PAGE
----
The team that signs Suh adds about a dozen sacks: six to eight from Suh himself, and four to six from barely blocked teammates. With those sacks comes an uptick in hurries, hits and the mayhem that results. Suh's next employer also gets a capable anchor in run defense who made 16 tackles for no gain or a loss last year and helped the Lions finish third in the NFL in stuffs (courtesy of Football Outsiders).

Is Suh's next employer also getting a headcase? Suh committed two "roughness" penalties in 2014, three (counting tripping and facemasking as roughness) in 2013. Those are actually low totals for a pass-rusher; Watt drew five roughing-the-passer fouls last year, for example. Suh might not fit every team culture, but there are plenty of coaches/coordinators (Gus Bradley, Dan Quinn, Jack Del Rio, Ken Norton, Todd Bowles and anyone named Ryan) who will have no trouble seeing eye-to-eye with him. Broad-brushing Suh as "another Albert Haynesworth" is lazy and inaccurate. Suh may have some more quarterback-stomp penalties in him, but there is no reason to expect him to become a malcontent or malingerer.

That was a lot of writing to come to the conclusion that Ndamukong Suh is really good, though not as good as J.J. Watt. For my next trick, I will spend hundreds of words explaining that DeMarco Murray can gain a lot of yards, though not quite as many as he gained last year.

DeMarco Murray

Murray faces three challenges as he enters the free-agent market:

1. The Curse of 370 is real.

2. The Cowboys offensive line inflated his 2014 production.

3. It's 2015, so most NFL general managers are wise to those first two points.

The Curse of 370—a decade-old nugget of Football Outsiders research that proves running backs suffer significant production declines after high-carry seasons—is not a magic spell. A running back's ACLs do not pop after his 371st carry, nor does benching him at 368 carries ensure good health or a bountiful harvest. Tires don't automatically burst on the freeway if you go 30,000 miles without a rotation either.

But the research is overwhelming. Only rare running backs like Eric Dickerson and LaDainian Tomlinson can handle 370-plus carry loads for multiple seasons without either suffering injuries or the wear-and-tear that turns them into ordinary running backs.

Just in case you think Murray is a Dickerson or Tomlinson, here are his per-carry breakdowns by month last year:

DeMarco Murray's Yards per Carry by Month, 2014
MonthYardsYards per Carry

Mileage was already taking its toll on Murray by the end of last season, though he rebounded with an excellent playoff game against the Packers. The Cowboys were already overusing Murray by the middle of autumn. Their relative indifference to re-signing him suggests they knew it.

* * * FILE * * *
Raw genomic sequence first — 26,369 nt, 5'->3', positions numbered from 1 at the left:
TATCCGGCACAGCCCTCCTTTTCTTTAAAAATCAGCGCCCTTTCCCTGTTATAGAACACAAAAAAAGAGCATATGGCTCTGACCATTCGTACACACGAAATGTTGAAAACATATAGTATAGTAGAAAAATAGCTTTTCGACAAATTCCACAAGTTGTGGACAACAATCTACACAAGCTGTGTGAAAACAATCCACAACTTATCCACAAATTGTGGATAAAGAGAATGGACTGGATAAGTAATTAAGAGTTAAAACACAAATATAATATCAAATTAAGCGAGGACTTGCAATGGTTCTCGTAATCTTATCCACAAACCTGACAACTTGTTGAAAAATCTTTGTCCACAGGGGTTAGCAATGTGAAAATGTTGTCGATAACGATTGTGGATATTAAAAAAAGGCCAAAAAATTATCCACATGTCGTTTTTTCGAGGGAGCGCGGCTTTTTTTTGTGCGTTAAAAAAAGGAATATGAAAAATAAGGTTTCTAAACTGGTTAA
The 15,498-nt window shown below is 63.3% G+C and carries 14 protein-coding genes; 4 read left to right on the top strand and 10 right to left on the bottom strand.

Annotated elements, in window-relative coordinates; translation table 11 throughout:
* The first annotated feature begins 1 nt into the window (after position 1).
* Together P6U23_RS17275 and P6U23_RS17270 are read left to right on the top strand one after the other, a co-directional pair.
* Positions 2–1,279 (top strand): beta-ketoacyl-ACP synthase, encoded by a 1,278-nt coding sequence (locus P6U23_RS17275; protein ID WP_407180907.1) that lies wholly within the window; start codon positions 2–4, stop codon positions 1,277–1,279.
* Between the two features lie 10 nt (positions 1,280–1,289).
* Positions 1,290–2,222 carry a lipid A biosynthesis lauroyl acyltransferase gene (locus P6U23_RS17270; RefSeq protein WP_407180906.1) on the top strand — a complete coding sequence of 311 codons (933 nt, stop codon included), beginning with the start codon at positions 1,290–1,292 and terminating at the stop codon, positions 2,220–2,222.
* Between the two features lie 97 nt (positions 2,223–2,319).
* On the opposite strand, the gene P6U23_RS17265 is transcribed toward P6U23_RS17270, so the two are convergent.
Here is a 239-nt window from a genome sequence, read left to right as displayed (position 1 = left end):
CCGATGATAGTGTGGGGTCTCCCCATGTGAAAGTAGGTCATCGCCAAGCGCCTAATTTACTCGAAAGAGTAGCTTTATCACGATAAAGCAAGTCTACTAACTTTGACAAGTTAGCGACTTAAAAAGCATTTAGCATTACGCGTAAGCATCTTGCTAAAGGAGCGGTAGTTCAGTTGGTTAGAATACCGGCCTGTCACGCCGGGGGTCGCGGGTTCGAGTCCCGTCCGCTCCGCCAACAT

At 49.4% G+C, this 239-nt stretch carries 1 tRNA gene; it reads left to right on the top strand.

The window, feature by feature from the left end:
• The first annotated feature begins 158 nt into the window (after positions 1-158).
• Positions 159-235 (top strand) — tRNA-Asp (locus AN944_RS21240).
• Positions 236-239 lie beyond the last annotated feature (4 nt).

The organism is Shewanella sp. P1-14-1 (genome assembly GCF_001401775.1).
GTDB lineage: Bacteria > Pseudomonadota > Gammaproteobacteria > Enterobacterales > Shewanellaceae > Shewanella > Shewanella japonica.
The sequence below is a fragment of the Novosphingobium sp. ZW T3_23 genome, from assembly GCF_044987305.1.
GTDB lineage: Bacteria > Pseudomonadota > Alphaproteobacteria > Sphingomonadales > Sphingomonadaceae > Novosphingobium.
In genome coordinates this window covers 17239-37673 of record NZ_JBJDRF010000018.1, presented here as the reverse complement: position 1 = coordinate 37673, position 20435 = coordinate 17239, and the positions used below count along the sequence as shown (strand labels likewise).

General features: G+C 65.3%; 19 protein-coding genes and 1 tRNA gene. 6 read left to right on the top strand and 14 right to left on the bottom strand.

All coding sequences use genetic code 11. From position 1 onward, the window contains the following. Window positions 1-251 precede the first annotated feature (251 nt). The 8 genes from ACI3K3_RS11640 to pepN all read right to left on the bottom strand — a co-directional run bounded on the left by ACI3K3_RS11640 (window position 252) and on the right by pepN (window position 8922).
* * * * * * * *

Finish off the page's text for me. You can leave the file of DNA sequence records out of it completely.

The Cowboys are also aware that they have one of the best offensive lines in football, allowing them to plug 'n' play average running backs. This point can be overstated: The Cowboys line helped Murray, but Murray was not simply a "product" of the line.

Michael Perez/Associated Press/Associated Press

Football Outsiders uses the "Adjusted Line Yards" metric to separate the runner from the line as much as possible, by separating carries into bins that credit the blockers for what they are most likely to be responsible for (avoiding runs for a loss, consistent short gains by backups) and the backs for what they are responsible for (yards gained once they are through the hole and several yards downfield). It's complicated, but here's the short version: The Cowboys line led the league in Adjusted Line Yards, but Murray and the backups finished second in the league in Second Level Yards (production five to 10 yards downfield, usually the result of cutbacks or broken tackle) and first in Open Field Yards (11 yards downfield and outrunning the safeties).

Football Outsiders calculates that Murray gained 381 yards last season that the typical "replacement level" runner (a typical backup) would not have gained, the highest total in the NFL. But that figure (a) is not fully adjusted for the Cowboys line, and (b) is inflated by his 393 carries. As a gross estimate based on the FO data and dead reckoning, I estimate the 2014 Cowboys could help an ordinary running back average 4.2 yards per carry. Murray chipped in the extra 0.5 yards per play himself. Given a reasonable 320-carry workload and a typical offensive line, he would probably produce 150-200 yards that a team cannot get in the second round of the draft, plus significant value as a receiver.